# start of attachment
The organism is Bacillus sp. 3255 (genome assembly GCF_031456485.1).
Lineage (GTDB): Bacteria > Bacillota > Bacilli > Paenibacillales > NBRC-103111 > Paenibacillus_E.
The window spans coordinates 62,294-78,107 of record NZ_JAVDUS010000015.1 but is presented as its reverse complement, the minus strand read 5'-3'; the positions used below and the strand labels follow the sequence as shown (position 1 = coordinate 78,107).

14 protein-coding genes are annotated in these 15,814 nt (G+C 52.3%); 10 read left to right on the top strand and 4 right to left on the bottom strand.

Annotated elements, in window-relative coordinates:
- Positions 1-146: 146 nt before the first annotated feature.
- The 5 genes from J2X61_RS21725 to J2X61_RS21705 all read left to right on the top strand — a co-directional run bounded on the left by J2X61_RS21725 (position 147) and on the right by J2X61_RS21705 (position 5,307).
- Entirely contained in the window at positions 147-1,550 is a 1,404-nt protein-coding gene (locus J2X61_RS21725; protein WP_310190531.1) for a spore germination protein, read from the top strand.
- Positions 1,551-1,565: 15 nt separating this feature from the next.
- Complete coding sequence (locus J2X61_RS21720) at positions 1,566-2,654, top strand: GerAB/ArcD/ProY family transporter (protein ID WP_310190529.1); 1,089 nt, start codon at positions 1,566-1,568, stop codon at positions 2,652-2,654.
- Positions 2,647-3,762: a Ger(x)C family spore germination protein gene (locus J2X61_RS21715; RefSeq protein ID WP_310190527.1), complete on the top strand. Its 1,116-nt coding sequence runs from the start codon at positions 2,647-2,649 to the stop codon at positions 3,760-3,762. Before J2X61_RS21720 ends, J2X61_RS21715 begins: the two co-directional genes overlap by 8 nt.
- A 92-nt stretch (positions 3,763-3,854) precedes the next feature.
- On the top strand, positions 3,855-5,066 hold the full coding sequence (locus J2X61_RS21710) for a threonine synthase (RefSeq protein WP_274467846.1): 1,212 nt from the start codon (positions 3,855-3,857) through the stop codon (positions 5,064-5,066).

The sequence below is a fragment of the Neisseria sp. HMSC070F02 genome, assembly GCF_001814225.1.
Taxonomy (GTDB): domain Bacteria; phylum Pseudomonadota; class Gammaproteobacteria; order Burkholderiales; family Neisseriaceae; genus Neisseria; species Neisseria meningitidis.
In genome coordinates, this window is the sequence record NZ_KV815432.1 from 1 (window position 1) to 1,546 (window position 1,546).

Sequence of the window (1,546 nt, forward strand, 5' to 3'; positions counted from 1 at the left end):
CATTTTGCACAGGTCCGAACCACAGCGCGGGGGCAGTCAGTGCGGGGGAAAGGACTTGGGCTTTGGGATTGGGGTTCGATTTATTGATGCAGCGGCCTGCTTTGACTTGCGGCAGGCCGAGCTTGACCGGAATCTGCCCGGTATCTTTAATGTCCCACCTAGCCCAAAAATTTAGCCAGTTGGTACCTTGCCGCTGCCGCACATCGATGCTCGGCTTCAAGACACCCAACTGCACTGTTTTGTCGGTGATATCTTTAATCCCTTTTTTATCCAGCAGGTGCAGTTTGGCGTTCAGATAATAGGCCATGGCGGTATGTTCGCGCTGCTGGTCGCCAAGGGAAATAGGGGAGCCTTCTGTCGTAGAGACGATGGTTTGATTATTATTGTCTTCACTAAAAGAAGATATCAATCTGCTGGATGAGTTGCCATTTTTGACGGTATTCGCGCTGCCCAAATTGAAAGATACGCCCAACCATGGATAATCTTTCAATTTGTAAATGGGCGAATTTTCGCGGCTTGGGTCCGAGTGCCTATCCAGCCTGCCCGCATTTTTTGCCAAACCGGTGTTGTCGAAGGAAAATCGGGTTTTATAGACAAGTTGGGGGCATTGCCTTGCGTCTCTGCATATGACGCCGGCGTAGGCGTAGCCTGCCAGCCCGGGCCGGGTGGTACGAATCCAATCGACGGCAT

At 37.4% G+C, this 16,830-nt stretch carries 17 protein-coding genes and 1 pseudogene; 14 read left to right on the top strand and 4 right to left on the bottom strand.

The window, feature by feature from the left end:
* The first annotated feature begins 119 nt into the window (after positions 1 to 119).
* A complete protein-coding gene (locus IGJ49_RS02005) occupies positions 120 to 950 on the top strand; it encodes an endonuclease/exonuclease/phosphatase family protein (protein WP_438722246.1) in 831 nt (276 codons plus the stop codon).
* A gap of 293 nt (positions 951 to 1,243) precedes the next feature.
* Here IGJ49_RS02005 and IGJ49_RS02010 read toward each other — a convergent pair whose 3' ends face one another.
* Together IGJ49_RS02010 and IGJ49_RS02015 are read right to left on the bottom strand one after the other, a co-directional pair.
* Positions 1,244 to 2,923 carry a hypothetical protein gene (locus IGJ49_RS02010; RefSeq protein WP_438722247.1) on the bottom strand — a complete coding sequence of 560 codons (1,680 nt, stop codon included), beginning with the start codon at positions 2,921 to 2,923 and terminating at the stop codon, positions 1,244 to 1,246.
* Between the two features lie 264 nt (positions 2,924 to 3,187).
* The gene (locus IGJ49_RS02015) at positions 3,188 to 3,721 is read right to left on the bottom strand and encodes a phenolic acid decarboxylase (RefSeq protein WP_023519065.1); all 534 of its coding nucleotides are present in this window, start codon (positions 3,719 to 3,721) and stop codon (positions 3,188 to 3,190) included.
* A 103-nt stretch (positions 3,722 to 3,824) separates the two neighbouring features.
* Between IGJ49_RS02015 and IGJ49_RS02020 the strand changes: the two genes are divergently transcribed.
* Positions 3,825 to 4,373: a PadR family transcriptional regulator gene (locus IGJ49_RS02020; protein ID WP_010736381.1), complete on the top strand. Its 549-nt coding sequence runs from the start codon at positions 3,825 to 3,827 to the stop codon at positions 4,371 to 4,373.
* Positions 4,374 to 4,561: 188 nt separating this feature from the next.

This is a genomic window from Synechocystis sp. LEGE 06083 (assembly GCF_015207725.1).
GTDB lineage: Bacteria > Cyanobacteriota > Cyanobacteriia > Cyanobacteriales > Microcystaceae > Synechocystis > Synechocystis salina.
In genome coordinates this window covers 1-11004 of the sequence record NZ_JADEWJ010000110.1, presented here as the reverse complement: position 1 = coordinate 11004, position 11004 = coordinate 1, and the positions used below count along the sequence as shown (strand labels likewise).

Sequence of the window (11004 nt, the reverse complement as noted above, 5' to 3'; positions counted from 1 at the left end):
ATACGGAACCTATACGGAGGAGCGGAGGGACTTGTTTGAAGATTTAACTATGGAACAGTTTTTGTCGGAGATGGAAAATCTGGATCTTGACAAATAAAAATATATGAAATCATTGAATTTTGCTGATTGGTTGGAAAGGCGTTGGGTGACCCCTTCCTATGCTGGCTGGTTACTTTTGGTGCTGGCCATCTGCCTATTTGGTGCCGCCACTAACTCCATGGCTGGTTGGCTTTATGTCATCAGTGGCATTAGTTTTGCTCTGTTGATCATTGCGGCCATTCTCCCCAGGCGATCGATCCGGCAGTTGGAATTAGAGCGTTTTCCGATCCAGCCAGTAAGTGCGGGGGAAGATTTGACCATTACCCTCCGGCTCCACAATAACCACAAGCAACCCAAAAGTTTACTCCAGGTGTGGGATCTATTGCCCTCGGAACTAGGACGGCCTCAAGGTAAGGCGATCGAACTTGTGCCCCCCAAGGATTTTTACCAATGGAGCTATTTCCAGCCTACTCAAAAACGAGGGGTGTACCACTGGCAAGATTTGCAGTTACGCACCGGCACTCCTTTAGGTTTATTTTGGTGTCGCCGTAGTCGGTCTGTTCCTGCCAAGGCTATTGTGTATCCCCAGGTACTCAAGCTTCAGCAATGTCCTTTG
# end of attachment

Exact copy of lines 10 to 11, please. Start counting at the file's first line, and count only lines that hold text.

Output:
- Complete coding sequence (locus J2X61_RS21720) at positions 1,566-2,654, top strand: GerAB/ArcD/ProY family transporter (protein ID WP_310190529.1); 1,089 nt, start codon at positions 1,566-1,568, stop codon at positions 2,652-2,654.
- Positions 2,647-3,762: a Ger(x)C family spore germination protein gene (locus J2X61_RS21715; RefSeq protein ID WP_310190527.1), complete on the top strand. Its 1,116-nt coding sequence runs from the start codon at positions 2,647-2,649 to the stop codon at positions 3,760-3,762. Before J2X61_RS21720 ends, J2X61_RS21715 begins: the two co-directional genes overlap by 8 nt.